The NSFS module for LCS would capitalize on the LCS design for littoral missions, allow the ship to contribute to an additional mission set, and free up cruisers and destroyers while providing a relatively large number of hulls to perform the mission. The ATACMs anti-ship capability would also provide the LCS with a long-range punch for naval engagements. However, the LCS would not be able to carry many rockets and thus would suffer from the same fire sustainment issues as other options. The NSFS rocket modules would have to be limited in number of placements to allow vertical replenishment of reloads, or the ship’s sustainment would be further limited. Fuel is also a concern. While LCS is very fast, using this capability is similar to flying a jet on after-burners. The speed is gained at great expense in fuel. This could impact its ability to remain on station. Finally, there is a survivability concern. LCS was designed to a much lower ship survivability requirement than cruisers and destroyers. The NSFS mission would result in a higher exposure to danger with reduced ability to cope with damage.
Another idea would be to take a large commercial hull and equip it with weapons needed to support forces ashore. Large ships are inherently resilient. In July of 1987, the USN escorts of SS Bridgeton had it assume the lead through a minefield, knowing the Bridgeton was far more capable of surviving mine strikes than the much smaller warships. Bridgeton struck a mine, had 4 of 31 compartments flooded, but kept on steaming with the warships in its wake. Contrast this experience with that of the USS SAMUEL B. ROBERTS, which was crippled by a single mine strike and had to fight for its life with heroic damage control efforts. The sheer volume of Bridgeton, and other larger vessels, allow them space to absorb damage. The Exxon Valdez grounding punctured every tank along the centerline of the ship, as well as most of the starboard side. When freed from grounding, she was towed to dry-dock despite this massive underwater damage. Nevertheless, the “Tanker War” between Iran and Iraq provides sobering lessons in ship vulnerability as even the world’s largest oil tanker was burned out and written off as a total loss after being struck by Exocet missiles. Oil tankers hit by suicide boats off of Yemen also show the vulnerability of large, thinly crewed vessels transporting flammable material.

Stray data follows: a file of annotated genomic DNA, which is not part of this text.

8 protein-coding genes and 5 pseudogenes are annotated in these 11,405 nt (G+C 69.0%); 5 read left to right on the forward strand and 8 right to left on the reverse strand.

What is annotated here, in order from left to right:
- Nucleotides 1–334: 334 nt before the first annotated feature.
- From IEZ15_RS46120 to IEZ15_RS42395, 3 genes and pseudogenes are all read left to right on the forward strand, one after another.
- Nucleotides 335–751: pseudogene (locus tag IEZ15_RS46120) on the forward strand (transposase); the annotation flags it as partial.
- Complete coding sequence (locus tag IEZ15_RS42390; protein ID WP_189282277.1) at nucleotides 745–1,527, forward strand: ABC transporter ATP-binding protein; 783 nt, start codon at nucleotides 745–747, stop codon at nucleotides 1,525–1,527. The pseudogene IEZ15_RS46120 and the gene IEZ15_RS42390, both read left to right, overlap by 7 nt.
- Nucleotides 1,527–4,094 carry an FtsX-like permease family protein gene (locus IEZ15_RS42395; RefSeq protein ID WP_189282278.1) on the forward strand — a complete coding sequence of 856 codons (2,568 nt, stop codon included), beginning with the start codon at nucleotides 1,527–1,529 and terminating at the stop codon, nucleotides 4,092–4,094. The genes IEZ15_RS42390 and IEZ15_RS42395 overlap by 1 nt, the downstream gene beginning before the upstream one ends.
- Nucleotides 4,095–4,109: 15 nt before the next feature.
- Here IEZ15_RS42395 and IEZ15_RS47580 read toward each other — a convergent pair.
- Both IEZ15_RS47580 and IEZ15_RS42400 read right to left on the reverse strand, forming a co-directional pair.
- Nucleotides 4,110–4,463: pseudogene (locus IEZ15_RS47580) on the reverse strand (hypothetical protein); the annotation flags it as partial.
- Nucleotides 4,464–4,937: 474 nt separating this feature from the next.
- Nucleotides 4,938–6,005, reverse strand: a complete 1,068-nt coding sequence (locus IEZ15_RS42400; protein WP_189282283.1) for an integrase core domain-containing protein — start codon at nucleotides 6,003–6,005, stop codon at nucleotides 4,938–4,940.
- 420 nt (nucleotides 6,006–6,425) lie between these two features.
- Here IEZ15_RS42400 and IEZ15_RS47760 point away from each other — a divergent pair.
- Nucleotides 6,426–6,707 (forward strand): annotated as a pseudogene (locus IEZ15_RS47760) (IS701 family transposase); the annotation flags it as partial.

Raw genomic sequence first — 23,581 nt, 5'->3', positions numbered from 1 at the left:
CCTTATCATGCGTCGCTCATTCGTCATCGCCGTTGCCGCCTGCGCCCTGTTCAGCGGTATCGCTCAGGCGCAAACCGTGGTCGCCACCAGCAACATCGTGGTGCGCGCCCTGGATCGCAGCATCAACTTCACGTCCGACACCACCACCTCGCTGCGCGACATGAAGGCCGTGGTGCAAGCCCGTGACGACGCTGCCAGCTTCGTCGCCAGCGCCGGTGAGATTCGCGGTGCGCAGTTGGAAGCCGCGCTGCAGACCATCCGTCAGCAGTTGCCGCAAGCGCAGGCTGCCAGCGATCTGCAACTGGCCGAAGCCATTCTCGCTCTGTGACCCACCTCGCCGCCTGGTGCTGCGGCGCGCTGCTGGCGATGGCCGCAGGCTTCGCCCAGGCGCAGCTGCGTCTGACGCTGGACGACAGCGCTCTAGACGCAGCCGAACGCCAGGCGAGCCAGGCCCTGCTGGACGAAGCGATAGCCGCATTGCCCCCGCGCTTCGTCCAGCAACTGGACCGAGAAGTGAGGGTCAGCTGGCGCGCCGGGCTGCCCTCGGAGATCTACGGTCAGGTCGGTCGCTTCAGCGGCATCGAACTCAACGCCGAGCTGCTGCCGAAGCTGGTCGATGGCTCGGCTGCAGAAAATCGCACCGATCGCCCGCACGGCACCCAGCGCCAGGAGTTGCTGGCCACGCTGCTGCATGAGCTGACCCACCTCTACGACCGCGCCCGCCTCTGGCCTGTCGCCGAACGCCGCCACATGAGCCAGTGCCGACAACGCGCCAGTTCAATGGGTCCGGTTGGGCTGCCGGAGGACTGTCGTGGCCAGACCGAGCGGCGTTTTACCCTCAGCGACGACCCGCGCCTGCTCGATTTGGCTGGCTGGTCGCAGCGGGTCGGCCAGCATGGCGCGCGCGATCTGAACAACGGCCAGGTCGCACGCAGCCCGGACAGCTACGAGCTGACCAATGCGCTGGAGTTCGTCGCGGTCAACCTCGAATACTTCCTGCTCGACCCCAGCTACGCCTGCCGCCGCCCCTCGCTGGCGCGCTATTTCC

However, these were ships loaded with flammable oil. Had this not been present, or tanks filled with water instead, the ships would have been far less vulnerable. An Naval Postgraduate School thesis detailed an analysis of missile damage, and its projections showed that more than four Exocet equivalent missiles would be needed to cripple a 7,000 ton ship. It also concluded that it takes two to three times as many missiles to sink a ship as to put it out of action. While the study did not cover a 70,000 ton vessel, one can imagine how many missiles could be absorbed within its sheer volume, or that of one truly super-tanker sized. Thus, a vessel like this would be far more likely to survive in close to a hostile shoreline than existing warships, especially if it was not carrying vast amounts of oil but inert, nonflammable materials instead, and it was built to standards assuming it would take hits, unlike the standards for civilian vessels.
The Israeli’s have already demonstrated firing the Long-Range Artillery (LORA) maneuvering ballistic missile from the deck of a cargo vessel. This standard-shipping containerized options allows many platforms to be used. The shipboard variant has 16 launch tubes and 16 reloads, providing 32 total weapons able to strike targets over 250 miles away.